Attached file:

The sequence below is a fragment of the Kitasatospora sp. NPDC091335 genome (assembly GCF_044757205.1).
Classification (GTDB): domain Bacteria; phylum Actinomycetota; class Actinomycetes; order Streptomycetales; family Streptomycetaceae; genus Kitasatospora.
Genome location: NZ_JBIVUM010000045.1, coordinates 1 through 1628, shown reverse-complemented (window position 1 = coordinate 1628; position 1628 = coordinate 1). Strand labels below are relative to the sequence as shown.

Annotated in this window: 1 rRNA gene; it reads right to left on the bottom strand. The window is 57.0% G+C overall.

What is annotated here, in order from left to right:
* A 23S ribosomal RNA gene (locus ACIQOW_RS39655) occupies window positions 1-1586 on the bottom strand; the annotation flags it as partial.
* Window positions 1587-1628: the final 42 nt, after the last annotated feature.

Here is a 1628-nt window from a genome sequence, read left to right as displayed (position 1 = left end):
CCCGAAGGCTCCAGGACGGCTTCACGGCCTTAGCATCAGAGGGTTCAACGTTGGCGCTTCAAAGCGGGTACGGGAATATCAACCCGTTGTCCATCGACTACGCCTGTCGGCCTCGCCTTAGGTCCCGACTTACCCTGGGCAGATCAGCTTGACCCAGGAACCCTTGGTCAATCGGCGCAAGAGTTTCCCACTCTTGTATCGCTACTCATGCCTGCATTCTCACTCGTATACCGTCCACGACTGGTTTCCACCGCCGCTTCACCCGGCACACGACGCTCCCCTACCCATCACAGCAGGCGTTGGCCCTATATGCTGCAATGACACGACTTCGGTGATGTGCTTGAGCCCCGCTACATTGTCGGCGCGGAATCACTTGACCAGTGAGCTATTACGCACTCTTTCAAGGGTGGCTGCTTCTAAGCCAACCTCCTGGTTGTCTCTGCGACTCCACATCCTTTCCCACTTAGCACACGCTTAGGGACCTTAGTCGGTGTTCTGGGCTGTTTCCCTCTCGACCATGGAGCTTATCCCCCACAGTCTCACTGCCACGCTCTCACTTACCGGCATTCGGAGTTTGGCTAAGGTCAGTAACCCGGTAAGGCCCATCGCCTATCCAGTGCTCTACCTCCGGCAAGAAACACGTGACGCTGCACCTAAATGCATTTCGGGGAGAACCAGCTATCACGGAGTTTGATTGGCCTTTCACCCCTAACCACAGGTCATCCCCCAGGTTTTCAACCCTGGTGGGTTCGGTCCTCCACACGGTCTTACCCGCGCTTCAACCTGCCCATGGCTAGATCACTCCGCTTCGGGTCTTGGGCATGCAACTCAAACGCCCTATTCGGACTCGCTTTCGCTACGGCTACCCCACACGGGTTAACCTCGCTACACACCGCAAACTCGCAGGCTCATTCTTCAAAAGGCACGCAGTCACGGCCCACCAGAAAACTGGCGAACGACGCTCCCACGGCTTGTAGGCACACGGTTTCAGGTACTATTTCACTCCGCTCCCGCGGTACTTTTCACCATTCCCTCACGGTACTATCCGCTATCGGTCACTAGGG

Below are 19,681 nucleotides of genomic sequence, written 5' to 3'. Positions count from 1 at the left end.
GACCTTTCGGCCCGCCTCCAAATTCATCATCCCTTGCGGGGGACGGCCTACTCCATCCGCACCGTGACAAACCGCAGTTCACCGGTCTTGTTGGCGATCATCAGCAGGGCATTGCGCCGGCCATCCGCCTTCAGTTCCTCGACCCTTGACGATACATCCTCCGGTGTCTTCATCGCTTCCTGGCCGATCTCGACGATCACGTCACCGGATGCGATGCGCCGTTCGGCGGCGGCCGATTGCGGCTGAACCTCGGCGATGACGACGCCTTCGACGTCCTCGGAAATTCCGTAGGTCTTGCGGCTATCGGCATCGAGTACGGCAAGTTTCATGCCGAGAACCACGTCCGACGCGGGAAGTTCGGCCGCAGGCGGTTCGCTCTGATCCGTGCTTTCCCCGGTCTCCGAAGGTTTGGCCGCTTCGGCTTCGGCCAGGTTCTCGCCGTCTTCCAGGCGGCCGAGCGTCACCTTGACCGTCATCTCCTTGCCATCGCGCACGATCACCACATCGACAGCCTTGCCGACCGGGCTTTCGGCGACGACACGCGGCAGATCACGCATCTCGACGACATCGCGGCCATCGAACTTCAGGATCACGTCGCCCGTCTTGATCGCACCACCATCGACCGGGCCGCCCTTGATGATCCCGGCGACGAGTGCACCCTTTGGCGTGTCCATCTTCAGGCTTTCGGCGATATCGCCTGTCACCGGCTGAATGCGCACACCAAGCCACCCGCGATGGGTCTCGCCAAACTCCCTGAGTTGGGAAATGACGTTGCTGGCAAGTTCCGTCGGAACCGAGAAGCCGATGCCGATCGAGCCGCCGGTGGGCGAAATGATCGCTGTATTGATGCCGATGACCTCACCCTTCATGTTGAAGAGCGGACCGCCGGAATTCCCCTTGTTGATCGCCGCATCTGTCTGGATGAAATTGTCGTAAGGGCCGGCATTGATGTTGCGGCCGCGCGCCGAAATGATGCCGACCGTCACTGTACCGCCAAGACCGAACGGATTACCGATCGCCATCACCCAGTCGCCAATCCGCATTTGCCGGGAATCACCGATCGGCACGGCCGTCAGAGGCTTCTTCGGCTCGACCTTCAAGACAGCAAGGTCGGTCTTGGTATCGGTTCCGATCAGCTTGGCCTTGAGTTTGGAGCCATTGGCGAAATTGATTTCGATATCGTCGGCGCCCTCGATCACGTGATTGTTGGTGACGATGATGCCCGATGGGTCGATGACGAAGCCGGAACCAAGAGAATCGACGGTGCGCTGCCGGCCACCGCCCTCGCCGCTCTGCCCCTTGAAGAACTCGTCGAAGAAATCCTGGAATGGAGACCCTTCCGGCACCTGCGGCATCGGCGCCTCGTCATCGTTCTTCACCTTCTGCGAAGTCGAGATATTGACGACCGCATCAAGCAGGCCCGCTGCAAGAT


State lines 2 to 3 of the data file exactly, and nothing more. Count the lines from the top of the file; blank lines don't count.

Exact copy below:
Classification (GTDB): domain Bacteria; phylum Actinomycetota; class Actinomycetes; order Streptomycetales; family Streptomycetaceae; genus Kitasatospora.
Genome location: NZ_JBIVUM010000045.1, coordinates 1 through 1628, shown reverse-complemented (window position 1 = coordinate 1628; position 1628 = coordinate 1). Strand labels below are relative to the sequence as shown.